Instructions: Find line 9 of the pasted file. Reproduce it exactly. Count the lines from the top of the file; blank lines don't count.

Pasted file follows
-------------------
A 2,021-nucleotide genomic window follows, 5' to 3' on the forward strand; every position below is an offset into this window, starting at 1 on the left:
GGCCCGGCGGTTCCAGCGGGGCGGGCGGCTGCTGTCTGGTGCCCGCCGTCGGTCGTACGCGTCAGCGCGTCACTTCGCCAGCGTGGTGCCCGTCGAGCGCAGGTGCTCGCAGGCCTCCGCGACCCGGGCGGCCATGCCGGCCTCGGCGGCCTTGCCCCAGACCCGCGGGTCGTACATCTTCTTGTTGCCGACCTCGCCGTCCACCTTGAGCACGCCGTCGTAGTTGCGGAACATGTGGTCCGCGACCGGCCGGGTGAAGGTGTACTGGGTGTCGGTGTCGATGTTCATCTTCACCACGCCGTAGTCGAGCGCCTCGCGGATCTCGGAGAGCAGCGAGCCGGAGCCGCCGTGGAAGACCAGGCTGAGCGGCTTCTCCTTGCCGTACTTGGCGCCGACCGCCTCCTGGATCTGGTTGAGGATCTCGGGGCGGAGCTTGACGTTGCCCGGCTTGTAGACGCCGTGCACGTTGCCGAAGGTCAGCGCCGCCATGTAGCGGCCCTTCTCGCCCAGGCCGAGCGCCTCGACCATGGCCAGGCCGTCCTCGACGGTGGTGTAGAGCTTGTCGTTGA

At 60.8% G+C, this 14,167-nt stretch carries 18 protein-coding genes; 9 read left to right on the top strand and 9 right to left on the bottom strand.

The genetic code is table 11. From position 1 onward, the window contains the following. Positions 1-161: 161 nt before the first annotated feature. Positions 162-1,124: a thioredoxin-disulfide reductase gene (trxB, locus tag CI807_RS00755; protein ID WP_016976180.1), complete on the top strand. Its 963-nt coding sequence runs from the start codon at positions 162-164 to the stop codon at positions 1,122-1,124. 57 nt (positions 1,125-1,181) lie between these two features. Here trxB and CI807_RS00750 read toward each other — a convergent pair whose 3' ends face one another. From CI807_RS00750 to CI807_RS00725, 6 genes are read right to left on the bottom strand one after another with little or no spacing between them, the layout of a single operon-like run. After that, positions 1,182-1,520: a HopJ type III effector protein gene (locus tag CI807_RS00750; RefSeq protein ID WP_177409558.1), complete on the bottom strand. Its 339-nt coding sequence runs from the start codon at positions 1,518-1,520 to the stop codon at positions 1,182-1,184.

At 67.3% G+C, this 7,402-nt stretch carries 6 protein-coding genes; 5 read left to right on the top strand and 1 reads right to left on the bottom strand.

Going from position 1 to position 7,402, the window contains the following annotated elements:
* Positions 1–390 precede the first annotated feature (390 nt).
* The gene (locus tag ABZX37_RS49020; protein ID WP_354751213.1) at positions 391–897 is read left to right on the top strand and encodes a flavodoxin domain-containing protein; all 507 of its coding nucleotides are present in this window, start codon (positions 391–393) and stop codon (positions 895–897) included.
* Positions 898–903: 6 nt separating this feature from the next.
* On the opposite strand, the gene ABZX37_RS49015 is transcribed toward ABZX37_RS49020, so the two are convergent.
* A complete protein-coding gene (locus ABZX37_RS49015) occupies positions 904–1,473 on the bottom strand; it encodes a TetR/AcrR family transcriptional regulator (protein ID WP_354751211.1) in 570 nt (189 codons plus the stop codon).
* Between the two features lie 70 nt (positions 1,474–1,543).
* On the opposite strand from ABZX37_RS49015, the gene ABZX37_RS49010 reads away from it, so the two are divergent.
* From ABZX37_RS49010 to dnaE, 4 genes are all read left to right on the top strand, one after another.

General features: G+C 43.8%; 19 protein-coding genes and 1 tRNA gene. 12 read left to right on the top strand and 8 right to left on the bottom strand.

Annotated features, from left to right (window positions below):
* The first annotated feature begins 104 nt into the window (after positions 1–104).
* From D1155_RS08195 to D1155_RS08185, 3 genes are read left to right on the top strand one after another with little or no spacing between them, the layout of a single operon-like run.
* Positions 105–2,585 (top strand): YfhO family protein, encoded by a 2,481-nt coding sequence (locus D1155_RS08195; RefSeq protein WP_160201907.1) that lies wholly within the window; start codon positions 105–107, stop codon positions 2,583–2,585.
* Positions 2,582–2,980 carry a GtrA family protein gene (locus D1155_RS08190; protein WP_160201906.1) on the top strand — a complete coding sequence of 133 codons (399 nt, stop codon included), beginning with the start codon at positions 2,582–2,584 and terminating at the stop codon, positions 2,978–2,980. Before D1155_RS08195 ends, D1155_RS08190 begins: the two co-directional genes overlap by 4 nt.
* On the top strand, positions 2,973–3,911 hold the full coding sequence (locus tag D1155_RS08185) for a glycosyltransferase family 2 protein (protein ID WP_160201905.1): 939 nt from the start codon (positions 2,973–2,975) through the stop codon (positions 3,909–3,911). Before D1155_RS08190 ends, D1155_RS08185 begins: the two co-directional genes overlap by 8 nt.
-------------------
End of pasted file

* Positions 898–903: 6 nt separating this feature from the next.